Organizing stacks
Depending on the complexity of your infrastructure, the size of your team, your particular needs and your preferred way of working you may end up managing a lot of stacks. This obviously makes it harder to quickly find what you're looking for. As practitioners ourselves, we're providing you a few tools to make this process more manageable - from the basic query-based searching to filtering by status and the coolest of all, label-based folders.

Query-based searching and filtering

Historically the first tool we offered was the search bar:
The search bar allows you to search and filter by the following stack properties:
    name;
    ID (slug);
    any of its labels;
Note how the search phrase is highlighted, and irrelevant stacks are filtered out:

Filtering by status

Filtering stacks by status is a very useful mechanism for identifying action items like plans pending confirmation (unconfirmed state) or failed jobs that require fixing. For that, use the Filter stacks by status section on the sidebar to the left. If you click on any of the statuses, the list of stacks will be filtered to only include stacks with a given status:
Note that if no stacks in the account have a particular status at the moment, that status is missing from the list.

Label-based folders

Probably the most useful way of grouping stacks is by attaching folder labels to them. You can read more about labels here, including how to set them, and folder labels are just regular labels, prefixed with folder:. In order to make it more obvious in the GUI and save some screen real estate, we replace the folder: prefix by the folder icon...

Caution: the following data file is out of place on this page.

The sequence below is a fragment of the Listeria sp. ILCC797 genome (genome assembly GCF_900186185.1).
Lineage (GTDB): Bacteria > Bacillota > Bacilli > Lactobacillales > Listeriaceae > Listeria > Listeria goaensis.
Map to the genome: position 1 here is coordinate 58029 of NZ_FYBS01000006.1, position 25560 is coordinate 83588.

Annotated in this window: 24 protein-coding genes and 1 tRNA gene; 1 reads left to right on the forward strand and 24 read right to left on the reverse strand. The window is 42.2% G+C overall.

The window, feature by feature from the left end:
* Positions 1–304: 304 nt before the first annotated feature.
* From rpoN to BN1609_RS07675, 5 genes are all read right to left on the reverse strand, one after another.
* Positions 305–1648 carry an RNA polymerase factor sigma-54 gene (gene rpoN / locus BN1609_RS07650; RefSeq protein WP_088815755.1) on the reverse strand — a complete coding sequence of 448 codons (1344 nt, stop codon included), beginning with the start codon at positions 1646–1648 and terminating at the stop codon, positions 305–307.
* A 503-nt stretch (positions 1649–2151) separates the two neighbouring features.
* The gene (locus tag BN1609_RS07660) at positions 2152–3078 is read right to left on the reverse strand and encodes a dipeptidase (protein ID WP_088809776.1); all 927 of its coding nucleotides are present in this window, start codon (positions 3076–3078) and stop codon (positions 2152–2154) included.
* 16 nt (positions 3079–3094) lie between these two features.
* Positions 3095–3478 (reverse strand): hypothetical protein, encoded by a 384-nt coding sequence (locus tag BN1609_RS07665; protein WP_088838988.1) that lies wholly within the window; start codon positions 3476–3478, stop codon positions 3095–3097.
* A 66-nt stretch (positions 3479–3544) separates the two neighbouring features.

...but once you start editing labels, the magic is gone:
For every folder label, a sidebar section is included in the Folders menu, allowing you to search by that label. The number to the right hand side indicates that number of stacks with that label:

Nesting and multiple folder labels

Perhaps worth mentioning is the fact that folder labels can be nested, allowing you to create either hierarchies, or arbitrary classifications of your stacks.
Also, a single stack can have any number of folder labels set, in which case it belongs to all the collections. In that, folder labels are like labels in Gmail rather than directories in your filesystem.
Last modified 6mo ago